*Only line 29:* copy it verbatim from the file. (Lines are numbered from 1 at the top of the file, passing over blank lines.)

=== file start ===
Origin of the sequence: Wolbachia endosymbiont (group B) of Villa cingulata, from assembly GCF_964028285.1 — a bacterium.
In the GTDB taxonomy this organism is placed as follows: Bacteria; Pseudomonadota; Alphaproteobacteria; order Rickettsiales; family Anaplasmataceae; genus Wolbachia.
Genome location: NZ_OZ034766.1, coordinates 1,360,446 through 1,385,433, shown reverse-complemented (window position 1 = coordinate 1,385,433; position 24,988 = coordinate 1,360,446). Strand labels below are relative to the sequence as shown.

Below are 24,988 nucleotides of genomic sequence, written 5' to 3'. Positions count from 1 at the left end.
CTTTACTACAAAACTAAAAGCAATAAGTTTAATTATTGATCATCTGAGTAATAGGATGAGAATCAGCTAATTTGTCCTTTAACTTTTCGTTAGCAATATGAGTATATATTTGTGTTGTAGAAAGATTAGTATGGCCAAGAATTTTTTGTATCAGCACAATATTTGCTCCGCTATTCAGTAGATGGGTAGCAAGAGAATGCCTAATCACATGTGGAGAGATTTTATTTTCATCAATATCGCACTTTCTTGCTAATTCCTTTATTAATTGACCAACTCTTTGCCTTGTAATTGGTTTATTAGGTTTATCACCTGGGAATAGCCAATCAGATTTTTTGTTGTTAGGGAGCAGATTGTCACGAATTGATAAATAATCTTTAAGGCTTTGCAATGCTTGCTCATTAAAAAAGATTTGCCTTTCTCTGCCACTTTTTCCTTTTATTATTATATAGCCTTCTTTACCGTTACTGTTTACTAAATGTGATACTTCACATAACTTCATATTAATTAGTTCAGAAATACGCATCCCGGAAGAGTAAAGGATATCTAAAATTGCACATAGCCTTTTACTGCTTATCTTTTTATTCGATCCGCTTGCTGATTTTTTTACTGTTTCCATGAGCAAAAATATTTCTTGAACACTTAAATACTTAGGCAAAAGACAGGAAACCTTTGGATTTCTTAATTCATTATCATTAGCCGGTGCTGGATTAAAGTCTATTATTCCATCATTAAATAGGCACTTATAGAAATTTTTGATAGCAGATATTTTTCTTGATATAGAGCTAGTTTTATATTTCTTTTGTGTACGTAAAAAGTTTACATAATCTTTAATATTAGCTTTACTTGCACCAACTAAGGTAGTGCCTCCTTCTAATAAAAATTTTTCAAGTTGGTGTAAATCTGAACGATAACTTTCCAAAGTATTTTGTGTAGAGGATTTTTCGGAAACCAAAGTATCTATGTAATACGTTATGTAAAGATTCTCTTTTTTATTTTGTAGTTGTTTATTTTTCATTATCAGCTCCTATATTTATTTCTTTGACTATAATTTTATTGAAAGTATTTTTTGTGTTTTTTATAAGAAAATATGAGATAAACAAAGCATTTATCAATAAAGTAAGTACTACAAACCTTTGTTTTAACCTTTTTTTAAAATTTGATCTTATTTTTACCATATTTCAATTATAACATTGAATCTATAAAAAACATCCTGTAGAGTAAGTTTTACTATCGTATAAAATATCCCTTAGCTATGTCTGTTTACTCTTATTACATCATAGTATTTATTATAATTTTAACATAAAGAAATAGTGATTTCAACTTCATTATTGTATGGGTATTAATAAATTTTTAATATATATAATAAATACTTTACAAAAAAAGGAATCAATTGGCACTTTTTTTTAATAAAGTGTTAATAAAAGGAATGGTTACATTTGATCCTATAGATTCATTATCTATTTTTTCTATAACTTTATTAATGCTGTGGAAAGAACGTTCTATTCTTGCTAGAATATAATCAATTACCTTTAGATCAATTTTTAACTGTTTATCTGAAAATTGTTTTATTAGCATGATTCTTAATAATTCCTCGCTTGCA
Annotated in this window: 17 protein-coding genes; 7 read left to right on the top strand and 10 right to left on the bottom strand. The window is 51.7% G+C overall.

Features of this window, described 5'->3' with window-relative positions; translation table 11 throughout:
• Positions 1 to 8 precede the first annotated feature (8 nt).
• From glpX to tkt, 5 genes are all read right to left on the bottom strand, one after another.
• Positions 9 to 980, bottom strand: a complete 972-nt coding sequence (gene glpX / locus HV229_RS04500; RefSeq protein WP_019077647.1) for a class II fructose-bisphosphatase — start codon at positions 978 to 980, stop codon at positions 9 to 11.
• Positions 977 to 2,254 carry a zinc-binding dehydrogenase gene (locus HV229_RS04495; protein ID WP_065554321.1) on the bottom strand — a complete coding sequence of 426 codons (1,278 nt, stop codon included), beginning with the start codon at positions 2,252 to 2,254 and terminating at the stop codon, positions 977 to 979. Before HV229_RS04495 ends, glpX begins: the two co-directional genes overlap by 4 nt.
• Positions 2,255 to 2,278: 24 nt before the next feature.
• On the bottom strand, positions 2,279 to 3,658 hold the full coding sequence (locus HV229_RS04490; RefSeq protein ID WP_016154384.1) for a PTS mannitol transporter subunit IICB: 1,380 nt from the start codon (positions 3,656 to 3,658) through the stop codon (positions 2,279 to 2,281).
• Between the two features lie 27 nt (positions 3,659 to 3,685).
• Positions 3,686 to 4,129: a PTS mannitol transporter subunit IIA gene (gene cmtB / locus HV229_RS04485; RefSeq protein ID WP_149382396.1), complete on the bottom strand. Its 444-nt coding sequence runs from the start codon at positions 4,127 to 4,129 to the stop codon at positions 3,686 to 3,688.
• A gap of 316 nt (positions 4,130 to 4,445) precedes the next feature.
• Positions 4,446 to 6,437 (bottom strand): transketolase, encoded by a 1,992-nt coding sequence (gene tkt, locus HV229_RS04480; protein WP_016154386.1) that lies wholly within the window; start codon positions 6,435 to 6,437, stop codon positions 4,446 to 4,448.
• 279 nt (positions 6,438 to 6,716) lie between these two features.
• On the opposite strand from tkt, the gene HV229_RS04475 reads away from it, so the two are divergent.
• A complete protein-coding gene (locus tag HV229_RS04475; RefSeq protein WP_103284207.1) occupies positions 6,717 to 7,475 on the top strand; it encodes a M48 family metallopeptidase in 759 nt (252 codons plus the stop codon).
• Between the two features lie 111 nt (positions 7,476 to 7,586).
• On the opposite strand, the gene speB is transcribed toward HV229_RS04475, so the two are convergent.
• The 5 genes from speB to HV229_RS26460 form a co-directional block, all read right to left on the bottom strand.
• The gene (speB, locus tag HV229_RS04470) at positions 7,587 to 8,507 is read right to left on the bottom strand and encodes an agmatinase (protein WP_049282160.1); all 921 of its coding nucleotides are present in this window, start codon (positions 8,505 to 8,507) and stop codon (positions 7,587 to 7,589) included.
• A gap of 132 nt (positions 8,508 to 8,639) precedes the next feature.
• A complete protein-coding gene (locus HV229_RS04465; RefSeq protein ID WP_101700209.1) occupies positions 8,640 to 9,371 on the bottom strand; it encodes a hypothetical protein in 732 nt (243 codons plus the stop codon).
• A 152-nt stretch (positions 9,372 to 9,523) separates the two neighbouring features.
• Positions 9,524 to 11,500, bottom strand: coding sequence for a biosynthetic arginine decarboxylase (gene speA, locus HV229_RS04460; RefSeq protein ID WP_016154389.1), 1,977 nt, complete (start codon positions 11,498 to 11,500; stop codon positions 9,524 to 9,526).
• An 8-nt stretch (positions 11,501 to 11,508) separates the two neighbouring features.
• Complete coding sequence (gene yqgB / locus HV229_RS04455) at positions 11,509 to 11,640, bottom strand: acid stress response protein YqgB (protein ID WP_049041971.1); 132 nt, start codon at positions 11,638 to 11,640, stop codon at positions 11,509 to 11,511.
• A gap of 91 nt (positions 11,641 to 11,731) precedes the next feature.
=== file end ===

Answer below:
• An 8-nt stretch (positions 11,501 to 11,508) separates the two neighbouring features.